Daryl Bespflug and Linda Irvine have been running their commercial rafting operation, Kootenay River Runners, for more than one third of a century. During their time in business, the couple have adapted, adjusted, and carved out their business in the same way the churning, centuries-old rivers they boat on each day wind through the landscape.
“We only keep going because our staff is so great,” insists Linda.
Linda and Daryl met in Banff in 1973, where Daryl, and avid whitewater rafter, was working for Rocky Mountain Rafters.
Lured by the Kootenay River, the couple soon moved to the Columbia Valley, where they believed people would be excited by the chance to raft the Kootenay — one of only five rivers being rafted in Canada at the time.
Their prediction was correct. Starting with just one van and one raft, the adventurous activity soon caught on, and soon Linda and Daryl were guiding locals and both Canadian and international visitors down the flowing waterway.
Bearing the same name today, Kootenay River Runners now has 18 employees and a fleet of 10-15 boats running on busy days. Behind the scenes, staff log 300 kilometres of driving on logging roads each day to shuttle the boats.
Sifting through their records, Daryl and Linda predict they’ve ushered about 250,000 people down the Kootenay and Kicking Horse rivers and Toby Creek during the past 35 years.
Things weren’t always smooth sailing during the couple’s earliest years of owning the business, although their biggest problems centred around their first bus.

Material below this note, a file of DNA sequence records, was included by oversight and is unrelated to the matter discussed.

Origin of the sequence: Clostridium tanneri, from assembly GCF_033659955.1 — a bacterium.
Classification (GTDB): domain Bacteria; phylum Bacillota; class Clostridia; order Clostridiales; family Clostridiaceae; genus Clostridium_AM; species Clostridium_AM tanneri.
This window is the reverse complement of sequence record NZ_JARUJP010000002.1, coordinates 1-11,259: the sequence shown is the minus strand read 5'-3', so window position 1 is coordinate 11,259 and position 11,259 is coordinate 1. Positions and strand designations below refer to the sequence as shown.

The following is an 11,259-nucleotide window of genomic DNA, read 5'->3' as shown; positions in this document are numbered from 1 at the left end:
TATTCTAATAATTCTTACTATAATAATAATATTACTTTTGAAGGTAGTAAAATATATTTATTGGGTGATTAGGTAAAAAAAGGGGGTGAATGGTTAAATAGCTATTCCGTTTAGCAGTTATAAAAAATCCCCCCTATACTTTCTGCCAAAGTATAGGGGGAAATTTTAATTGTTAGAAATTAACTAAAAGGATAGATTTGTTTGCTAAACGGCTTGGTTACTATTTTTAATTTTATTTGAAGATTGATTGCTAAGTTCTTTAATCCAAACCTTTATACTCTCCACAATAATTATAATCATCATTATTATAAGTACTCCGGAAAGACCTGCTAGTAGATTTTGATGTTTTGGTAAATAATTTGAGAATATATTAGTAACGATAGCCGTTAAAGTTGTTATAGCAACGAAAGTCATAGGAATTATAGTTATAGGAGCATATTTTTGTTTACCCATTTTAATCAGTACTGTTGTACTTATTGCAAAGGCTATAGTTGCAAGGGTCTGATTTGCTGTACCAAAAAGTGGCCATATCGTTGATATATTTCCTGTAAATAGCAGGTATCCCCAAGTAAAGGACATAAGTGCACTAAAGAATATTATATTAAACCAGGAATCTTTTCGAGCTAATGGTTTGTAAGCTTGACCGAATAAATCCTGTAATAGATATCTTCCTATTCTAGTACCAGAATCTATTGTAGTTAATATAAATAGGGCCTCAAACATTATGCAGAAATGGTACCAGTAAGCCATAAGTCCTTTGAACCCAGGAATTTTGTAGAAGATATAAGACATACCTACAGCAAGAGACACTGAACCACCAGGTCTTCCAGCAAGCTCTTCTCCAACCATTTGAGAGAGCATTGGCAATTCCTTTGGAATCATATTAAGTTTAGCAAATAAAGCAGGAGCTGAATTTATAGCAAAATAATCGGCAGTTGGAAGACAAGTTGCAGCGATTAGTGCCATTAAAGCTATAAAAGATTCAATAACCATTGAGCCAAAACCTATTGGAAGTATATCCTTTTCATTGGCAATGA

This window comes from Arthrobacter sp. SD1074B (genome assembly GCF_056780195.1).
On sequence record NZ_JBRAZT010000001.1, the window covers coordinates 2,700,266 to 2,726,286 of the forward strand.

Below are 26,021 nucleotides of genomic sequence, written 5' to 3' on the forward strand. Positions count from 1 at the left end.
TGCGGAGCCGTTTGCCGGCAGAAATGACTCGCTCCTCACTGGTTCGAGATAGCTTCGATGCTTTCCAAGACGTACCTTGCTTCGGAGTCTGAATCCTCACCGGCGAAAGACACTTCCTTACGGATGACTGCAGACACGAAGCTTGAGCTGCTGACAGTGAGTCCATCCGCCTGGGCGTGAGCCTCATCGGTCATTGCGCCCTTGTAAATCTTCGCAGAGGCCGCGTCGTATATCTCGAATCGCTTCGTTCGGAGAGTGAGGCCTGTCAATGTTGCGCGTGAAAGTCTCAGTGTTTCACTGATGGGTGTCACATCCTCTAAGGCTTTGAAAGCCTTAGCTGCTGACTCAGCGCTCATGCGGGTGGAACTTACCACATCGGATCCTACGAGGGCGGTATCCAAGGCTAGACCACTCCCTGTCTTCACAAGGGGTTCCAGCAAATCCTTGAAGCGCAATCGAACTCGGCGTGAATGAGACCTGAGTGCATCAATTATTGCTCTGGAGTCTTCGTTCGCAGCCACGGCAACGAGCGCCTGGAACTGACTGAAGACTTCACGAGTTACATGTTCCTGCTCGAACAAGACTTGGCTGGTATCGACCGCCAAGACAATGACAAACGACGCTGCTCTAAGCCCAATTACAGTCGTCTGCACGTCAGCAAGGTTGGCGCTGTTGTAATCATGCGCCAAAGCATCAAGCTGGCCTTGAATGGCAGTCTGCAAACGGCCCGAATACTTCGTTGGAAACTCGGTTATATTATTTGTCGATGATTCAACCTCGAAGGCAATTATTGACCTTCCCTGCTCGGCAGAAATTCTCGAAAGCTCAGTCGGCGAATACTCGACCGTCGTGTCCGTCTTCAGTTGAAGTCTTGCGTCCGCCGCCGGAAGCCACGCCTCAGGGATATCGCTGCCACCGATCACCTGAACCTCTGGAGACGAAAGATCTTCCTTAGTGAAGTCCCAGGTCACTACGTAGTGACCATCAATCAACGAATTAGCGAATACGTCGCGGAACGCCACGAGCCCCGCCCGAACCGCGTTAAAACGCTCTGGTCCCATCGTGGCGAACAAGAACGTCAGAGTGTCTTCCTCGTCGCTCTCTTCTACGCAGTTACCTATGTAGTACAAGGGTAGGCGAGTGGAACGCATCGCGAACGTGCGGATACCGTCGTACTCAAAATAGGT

“During those first few years, the bus broke down on the first trip of the year, every time,” Linda said.
Once, when Daryl was driving to pick up some of their first customers, the hood of the van flew up and smashed the windshield.
“I picked up the visitors with no windshield,” Daryl remembered, chuckling. “I couldn’t really explain that, but they didn’t mention anything. They were international visitors though, and I think they just thought it was part of the great Canadian experience.”
Once they smoothed out their mechanical curse and mastered guiding the Kootenay River, Daryl and Linda decided to expand to the Kicking Horse River when their customers started asking for more whitewater.
Daryl was no stranger to the churning currents of the Kicking Horse: he made the first descent of the river on May 1st, 1980. There is an article in The Golden Star documenting the descent, with a photo of Daryl mid-rapids wearing jeans and no helmet.
Daryl and Linda’s venture on the Kicking Horse was successful, and later they expanded further to Toby Creek. Despite all the years and all the mileage they’ve logged, Linda and Daryl both say their favourite part of running their business is seeing what joy their trips bring to adults and children who may be experiencing such wilderness for the first time.
The couple’s passion has carried over to many of their customers who originally rafted with them in the early years, and who are now bringing their grandchildren and children for a trip down the river.
Daryl, who still guides, and Linda, who oversees the office, say their bubbly staff have kept them passionate about rafting during their 35 years in business.
“There’s a lot of enthusiasm, energy, and skill, in our office. They keep us young,” Linda said, laughing.
As for plans to continue, Daryl said simply, “Yeah, why not.”
Daryl and Linda have two daughters, Amy and Cara, who both grew up helping with the business.
For more information about Kootenay River Runners, go to www.raftingtherockies.com.